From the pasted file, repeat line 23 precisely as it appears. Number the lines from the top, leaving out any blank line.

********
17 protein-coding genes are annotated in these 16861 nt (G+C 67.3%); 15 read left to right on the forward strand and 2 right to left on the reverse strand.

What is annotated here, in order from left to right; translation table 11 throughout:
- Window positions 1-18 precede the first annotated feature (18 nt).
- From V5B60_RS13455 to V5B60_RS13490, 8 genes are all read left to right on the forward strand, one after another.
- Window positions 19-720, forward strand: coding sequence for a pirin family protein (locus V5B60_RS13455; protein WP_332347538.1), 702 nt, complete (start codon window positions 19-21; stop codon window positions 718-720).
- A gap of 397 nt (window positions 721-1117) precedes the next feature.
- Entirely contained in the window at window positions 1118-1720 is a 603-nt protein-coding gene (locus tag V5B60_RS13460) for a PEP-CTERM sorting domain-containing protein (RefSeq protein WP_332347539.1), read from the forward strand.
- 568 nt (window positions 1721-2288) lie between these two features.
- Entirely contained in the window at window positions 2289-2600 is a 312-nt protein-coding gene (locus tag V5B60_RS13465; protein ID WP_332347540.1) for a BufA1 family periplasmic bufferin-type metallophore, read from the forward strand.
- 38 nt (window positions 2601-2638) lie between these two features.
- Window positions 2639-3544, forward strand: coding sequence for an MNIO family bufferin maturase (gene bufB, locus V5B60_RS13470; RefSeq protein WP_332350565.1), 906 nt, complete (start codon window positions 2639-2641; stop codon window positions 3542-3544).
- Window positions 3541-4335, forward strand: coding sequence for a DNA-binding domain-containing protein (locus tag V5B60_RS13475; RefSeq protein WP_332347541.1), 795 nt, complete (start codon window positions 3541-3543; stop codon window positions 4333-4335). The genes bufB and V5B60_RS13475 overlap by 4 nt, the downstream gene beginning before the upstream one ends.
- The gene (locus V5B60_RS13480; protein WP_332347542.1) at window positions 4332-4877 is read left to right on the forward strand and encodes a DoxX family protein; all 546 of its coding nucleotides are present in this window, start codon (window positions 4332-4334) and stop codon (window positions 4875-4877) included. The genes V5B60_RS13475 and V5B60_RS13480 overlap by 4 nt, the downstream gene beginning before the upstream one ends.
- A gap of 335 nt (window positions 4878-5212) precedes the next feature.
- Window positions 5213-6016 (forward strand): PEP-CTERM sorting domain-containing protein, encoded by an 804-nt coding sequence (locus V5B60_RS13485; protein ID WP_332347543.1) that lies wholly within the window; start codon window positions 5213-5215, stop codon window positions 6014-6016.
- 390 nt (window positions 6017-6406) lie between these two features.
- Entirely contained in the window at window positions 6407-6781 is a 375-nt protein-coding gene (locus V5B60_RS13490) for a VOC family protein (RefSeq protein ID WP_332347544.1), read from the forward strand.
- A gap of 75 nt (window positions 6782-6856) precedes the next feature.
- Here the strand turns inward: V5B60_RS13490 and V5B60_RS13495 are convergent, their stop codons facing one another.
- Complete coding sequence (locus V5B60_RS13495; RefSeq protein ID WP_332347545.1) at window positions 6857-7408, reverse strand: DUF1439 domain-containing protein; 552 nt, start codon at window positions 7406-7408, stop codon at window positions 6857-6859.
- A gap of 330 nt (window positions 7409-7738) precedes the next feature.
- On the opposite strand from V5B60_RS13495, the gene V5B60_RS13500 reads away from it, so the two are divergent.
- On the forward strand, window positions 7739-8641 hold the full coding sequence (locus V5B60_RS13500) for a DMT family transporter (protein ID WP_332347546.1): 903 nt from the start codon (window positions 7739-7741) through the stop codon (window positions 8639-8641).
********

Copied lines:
- On the forward strand, window positions 7739-8641 hold the full coding sequence (locus V5B60_RS13500) for a DMT family transporter (protein ID WP_332347546.1): 903 nt from the start codon (window positions 7739-7741) through the stop codon (window positions 8639-8641).